In this Instructable, we will learn how to make a Solar-powered wireless weather station by using an ESP32 Wifi Module and few common weather sensors available in the market. The weather station is fully solar-powered, so no need to worry about the external power supply. You can install it in a remote place without laying long cables to provide power.
I have earlier posted two Instructables on Weather Stations ( Version -1.0 and Version-2.0) that were based on Wemos ( ESP8266) and are very popular on the internet. Based on the user’s feedback, I tried my best to make a more powerful weather station by including some new features.
This Weather Station is such compact weather station that consists of several meteorological sensors that measure the following parameters:
1. Internal Temperature (BME280)
3. Barometric Pressure (BME280)
4.External Temperature (DS18B20)
5. Wind Speed ( Sparkfun Weather Meter )
6. Wind Direction ( Sparkfun Weather Meter )
7. Rain Gauge ( Sparkfun Weather Meter )
8. UV Index ( SI1145)
9. Lux Level ( BH1750 )
I have designed a customized PCB for this project. It is designed in such a way that you can conveniently integrate different combinations of sensors according to your actual application needs.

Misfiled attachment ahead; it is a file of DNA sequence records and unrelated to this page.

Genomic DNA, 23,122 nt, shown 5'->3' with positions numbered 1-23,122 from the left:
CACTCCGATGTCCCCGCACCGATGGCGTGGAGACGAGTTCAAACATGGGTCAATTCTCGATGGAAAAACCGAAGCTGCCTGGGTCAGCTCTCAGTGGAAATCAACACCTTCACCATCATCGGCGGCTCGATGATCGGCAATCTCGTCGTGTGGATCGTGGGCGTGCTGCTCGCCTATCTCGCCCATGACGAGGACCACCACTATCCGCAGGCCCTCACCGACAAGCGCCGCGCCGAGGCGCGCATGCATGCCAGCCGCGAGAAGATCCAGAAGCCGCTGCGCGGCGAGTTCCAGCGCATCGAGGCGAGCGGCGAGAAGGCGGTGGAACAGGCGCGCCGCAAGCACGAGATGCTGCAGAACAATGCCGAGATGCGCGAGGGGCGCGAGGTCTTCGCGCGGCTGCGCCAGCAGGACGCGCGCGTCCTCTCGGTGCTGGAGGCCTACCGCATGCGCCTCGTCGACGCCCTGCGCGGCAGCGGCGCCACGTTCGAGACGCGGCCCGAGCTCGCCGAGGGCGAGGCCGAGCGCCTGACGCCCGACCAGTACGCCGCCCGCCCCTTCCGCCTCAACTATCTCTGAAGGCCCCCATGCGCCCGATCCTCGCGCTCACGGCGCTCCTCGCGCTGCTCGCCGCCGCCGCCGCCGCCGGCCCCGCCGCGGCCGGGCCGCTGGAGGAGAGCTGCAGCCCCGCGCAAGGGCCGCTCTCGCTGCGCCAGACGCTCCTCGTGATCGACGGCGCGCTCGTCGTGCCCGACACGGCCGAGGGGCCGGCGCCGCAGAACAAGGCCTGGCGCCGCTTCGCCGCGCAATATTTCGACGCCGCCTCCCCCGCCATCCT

Full Video Tutorial:
Why a Weather Station?
Imagine you are residing at a place that is far away from the meteorological department. In such a case, the weather predictions you get may not be the most precise. This is where home weather stations become more advantageous. This small weather station can provide accurate data regarding the weather parameters of where you live.
Today, data on localized weather, known as microclimates, is the new frontier for more precise and accurate weather forecasting. As a result, the collection of weather data is becoming increasingly smaller and gridded.
The applications of this type of small portable weather station are vast in the area of smart agriculture, smart city, solar power plants, construction site, etc.
8. MCP1700-3.3V ( Amazon)
12. TVS Diode – DT1042-04SO ( Amazon ) – Optional
13. RJ11 Connector ( Amazon )
17. Screw Terminal -3P -3.5mm pitch ( Sparkfun )
19. 18650 Battery ( Banggood )
24. PCB ( PCBWay )
Step 1: Selecting the Power Supply
Here, I have used a 18650 Li-Ion battery. The battery is charged from a Solar panel through a TP4056 charging module. The TP4056 module comes with a battery protection chip or without the protection chip. I will recommend buying a module that has a battery protection chip included.
The 18650 battery outputs 4.2V when fully charged. The battery voltage is further step down to 3.3V by using a low dropout voltage regulator(MCP1700-3302E).
The output from the voltage regulator will power the ESP32 through the 3.3V pin.
Step 2: Power Supply Circuit
The solution to the above problem is to use a low-dropout or LDO regulator. A low-dropout or LDO regulator is a DC linear regulator which can regulate the output voltage even when the supply voltage is very close to the output voltage. Here we will use an MCP1700 LDO for efficiently powering the Circuit.